Link rot is already known to be a large – and growing – issue in *court opinions*, *legal scholarship* and in many *other forms of scholarship*. With Perma.cc, we’re helping courts and scholars prevent link rot in their work.
But lately we’ve seen a surge in Perma.cc usage among law firms: in the past two years, Perma.cc links have been included in over 600 cases in both state and federal court. And we’ve heard from many law firms interested in understanding how link rot affects them and how they might use Perma to tackle the problem (*newly available* to law firms and other commercial entities!).
Which led us to ask: is link rot a problem for law firms? In a nutshell, the answer is yes, link rot is a significant problem for law firms, particularly in court filings and marketing materials.
Link Rot in Court Filings
As the quantity and availability of online resources increase, linked citations to these materials has expanded across a wide variety of fields, including the court filings made by lawyers. These citations are key to the documents they are included in, providing vital supporting information for the arguments being made and even replacing many print resources. But the evolving nature of the internet means these sources do not retain the stability of printed material and will change over time.
Broken links in court filings not only no longer support the argument or position they originally did, but also frustrate courts trying to interact with them as the information they need no longer exists.
To get a sense of the scope of the problem, we recently conducted a quick review of court filings made in the last five years by three of the largest law firms in the U.S. Of the briefs containing links:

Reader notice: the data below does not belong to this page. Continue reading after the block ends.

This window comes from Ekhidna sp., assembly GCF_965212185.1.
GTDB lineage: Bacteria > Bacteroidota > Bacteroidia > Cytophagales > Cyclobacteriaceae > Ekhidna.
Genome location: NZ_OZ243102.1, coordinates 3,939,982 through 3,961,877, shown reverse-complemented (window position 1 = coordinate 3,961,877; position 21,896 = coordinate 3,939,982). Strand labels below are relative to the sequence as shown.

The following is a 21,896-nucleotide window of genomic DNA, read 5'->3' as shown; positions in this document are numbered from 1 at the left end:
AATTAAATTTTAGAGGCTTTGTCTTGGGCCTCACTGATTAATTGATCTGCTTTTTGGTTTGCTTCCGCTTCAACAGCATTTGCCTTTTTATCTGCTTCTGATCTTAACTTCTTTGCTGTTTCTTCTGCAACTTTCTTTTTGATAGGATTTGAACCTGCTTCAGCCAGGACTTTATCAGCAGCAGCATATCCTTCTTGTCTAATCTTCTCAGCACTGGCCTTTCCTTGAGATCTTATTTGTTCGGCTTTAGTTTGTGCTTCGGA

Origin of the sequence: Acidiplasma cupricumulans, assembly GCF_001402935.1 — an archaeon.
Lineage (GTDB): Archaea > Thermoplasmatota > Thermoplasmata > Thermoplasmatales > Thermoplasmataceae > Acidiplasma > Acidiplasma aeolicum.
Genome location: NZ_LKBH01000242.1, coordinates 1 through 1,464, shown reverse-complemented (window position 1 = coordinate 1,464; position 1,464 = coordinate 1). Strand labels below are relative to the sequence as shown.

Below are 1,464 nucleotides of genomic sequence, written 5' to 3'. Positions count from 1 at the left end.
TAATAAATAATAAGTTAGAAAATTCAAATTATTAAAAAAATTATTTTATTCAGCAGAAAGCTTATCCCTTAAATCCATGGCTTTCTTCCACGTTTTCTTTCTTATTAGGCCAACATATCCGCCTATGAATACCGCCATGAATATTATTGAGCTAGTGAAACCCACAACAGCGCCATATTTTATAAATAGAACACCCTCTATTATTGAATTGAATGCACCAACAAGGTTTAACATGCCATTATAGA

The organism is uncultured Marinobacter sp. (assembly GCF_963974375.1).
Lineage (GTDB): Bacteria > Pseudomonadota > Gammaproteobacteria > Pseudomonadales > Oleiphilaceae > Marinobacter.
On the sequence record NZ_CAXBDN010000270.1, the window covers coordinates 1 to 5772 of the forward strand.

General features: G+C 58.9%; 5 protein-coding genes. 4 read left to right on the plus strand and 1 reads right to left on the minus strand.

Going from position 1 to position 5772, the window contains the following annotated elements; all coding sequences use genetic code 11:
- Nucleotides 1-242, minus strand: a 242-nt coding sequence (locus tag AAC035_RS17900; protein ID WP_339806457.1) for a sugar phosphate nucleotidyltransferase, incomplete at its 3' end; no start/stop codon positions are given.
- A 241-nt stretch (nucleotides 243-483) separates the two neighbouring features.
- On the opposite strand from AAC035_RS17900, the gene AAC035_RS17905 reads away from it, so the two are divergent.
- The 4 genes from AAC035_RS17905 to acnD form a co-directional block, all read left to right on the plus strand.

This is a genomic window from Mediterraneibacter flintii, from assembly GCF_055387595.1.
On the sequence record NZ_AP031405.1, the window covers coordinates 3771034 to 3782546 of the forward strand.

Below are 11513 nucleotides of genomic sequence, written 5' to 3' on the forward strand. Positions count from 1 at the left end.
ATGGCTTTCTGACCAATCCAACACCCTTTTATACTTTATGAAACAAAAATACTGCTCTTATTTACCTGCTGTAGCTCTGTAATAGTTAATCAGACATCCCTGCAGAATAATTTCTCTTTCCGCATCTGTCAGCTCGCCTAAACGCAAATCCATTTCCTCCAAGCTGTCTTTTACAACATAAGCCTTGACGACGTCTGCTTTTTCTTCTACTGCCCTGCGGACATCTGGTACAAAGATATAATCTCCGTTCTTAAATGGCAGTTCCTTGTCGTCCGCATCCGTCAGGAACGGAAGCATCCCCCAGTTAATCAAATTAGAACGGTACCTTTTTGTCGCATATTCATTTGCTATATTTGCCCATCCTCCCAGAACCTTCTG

- over 80% had at least one broken link,
- on average, these briefs contained around six broken links each, and
- one brief contained 17 broken links.
We also found that nearly 30% of all links that did still link to a page no longer displayed the referenced material, a.k.a. ‘reference rot’ or ‘content drift.’
Additionally, we found evidence that link rot can be very fast-acting: all of the briefs we reviewed were filed within the last five years, with one brief – filed just months ago in May 2017, containing 12 links – had roughly 75% of those links already broken.
So what can lawyers do about link rot?
This review of a small sample of briefs is hardly scientific, but highlights the problem and confirms that practicing lawyers, no less than courts and legal scholars, should be taking steps to link rot.
Perma.cc was devised and designed for this express purpose! Anyone can create a free account and make up to 10 Perma Links a month, and we’re now offereing a paid option for lawyers and law firms: visit our law firm signup page >here<, or shoot us an email at firstname.lastname@example.org for more information.